Baby lambs. Ducklings. Bunnies in a blanket. Mini-goats. Piglets. Nope, that’s not what’s for dinner, but it’s still on the menu today with a special “OMG Baby Animalz!” double-feature post. I hit Indian Ladder Farms and Hancock Shaker Village in the search for America’s Next Top Rooster and come back not only smitten, but very hungry. Baby animals, you are so delicious…
Indian Ladder Farms
First stop, Indian Ladder Farms outside of Altamont, NY, half an hour west of Albany. Click on the thumbnails below to open a larger view, or check the full-screen Flickr slideshow if you have Flash installed.
I’m a fan of ILF, I’ve proclaimed my love for the place last year in Snapshots of Fall, though make no mistake, that love is entirely made of cider donuts. They have my favorite, and I’ve that cholesterol chart to back it up. The Baby Animals Days were May 5th to 20th this year, it cost $5 per child to get into the baby animal barn — for that low-low price you get a chance
to fight with kids to hold and touch fluffy animals. I brought my 29-year old “kid” Chrissy and she did what every respectable grown-up would expect, she got peed on by a duck. She loved it. Let’s be honest, they should have given her $5 for her Mark Wahlberg Talks to Animals impression anyway.
That little guy above is happy and my friend soon realized why.
“Say hello to your mother for me alright?”
Ready to go home. With me. Now.
It’s “Baby Humans Day” for this guy. Also known as: Hell.
Indian Ladder Farms is located 342 Altamont Voorheesville Rd., Altamont, NY 12009 (see directions). They have baby animals photos.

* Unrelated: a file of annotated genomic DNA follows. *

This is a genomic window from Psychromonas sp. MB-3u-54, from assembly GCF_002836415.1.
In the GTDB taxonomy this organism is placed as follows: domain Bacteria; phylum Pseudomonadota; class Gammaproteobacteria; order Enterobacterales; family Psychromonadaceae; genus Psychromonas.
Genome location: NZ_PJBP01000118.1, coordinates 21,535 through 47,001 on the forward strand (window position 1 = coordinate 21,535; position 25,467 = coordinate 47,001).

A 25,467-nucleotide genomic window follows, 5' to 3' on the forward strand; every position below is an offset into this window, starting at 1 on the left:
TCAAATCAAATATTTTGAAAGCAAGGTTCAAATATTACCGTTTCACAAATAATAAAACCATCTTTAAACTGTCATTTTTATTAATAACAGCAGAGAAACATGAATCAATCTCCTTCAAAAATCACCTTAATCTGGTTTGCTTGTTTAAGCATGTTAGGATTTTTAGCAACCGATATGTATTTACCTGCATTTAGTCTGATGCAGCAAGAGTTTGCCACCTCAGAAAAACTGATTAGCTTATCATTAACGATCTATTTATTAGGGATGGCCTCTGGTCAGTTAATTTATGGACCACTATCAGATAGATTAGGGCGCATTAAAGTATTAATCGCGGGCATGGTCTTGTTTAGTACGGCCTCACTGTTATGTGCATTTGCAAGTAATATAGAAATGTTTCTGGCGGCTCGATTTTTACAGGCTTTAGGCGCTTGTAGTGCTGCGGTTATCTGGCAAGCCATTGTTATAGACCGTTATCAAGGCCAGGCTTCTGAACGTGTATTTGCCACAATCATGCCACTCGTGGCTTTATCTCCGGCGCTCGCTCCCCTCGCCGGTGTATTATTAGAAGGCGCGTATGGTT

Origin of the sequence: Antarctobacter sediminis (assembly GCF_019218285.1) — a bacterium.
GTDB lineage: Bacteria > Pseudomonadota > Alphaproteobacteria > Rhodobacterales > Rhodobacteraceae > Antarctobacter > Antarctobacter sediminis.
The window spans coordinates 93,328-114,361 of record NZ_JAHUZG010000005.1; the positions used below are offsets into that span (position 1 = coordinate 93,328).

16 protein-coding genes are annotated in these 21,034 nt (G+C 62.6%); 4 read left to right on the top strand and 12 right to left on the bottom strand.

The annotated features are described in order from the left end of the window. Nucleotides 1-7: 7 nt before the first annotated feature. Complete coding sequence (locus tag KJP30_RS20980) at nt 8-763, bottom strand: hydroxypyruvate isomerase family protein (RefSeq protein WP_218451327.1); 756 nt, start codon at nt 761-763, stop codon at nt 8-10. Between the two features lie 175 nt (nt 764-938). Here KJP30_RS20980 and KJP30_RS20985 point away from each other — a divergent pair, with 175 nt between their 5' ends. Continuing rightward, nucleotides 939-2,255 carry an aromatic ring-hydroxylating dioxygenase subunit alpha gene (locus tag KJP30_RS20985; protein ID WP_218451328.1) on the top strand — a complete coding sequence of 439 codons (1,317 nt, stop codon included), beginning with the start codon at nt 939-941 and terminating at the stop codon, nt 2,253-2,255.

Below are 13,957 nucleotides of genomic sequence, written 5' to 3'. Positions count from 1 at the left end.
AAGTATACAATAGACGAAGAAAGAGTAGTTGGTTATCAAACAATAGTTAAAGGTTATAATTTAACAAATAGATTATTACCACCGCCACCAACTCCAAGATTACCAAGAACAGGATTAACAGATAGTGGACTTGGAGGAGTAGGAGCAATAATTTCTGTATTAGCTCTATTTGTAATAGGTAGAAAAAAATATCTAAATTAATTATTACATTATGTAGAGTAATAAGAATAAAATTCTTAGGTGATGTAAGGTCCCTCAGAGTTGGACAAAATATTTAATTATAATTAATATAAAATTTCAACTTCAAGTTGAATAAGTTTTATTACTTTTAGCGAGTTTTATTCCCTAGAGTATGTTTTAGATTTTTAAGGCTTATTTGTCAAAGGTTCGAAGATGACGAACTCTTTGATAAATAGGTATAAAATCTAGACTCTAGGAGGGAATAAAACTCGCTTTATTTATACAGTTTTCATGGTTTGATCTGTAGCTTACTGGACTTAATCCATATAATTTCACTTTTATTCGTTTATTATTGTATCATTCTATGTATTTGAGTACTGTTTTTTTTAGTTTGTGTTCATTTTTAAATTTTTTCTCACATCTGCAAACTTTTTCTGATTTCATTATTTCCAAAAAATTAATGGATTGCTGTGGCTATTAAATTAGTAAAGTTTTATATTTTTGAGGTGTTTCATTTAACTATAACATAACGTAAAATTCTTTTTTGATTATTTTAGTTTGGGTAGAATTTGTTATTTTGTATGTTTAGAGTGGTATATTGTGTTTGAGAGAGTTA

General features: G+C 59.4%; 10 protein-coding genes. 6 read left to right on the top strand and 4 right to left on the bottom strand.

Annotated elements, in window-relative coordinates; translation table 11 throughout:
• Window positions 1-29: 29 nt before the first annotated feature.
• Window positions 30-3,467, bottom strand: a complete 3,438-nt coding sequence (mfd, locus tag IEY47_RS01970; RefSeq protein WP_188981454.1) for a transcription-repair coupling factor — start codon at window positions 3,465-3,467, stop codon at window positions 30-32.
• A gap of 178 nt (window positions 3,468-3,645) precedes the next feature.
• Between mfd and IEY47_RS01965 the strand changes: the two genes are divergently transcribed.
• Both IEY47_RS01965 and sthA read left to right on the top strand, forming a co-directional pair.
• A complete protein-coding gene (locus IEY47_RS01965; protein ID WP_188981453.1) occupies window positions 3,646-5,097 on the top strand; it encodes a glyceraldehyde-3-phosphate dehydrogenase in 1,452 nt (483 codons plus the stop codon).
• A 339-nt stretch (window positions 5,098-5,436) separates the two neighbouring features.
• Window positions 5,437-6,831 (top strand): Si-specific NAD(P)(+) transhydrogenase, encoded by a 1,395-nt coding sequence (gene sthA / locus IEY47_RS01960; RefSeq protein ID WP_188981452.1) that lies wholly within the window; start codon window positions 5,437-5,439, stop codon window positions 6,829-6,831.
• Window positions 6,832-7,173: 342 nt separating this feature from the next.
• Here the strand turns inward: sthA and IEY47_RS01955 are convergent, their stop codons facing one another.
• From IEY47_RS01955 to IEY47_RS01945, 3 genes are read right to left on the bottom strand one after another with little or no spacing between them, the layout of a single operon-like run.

Hancock Shaker Village
Next stop, Hancock Shaker Village near Pittsfield, MA, 45 minutes south-east of Albany. Click on the thumbnails below to open a larger view, or check the full-screen Flickr slideshow if you have Flash installed.
Hancock Shaker Village is a National Historic Landmark District in Hancock, MA that was established by Shakers in 1791. It was the third of nineteen major Shaker villages established between 1783 and 1836 under the leadership of Joseph Meacham and Lucy Wright. For you guys in Europe, The Shakers are a religious order who believe in pacifism, celibacy, communal living, and gender equality (?). In the nineteenth century, Shaker worship included singing, shaking, and ecstatic (!) dance, which is why they were called the “Shaking Quakers”, or “Shakers”. The utopian sect is renowned today for its plain architecture and furniture (source: Wikipedia, liberal punctuation by me, per usual).
Divided into six family groups along north-south and east-west axes, Hancock was a typical Shaker community with communal dwellings, craft shops, a meetinghouse, and barns. Like most Shaker communities, the design for the buildings at the Hancock village were driven by function and utility. The Round Stone Barn, the most notable Hancock building, is an architectural gem and the only Shaker barn of its kind. Built in 1826, its circular design was a model of efficiency. Unfortunately, this architectural model of efficiency succumbed to fire in 1864. The wooden interior and roof were quickly rebuilt thereafter, with the whole building undergoing complete restoration in 1968. (source: nps.gov).
There is a lot to see at Hancock, some tidbits to learn at the museum too, and of course baby animals everywhere in the barn. At $17 per adult (but free for children under 12), it’s a tad expensive, though if you do the math compared to Indian Ladder Farms, it’s a sneaky incentive to crank more kids. But why pick between the two, really. It’s also a nice ride from Albany and you are not very far from Bash Bish Falls on your way back.
The round barn, above.
“The light! It burns! Nooooooooo!”
Name that tool. Above. Not me.
It does taste like chicken.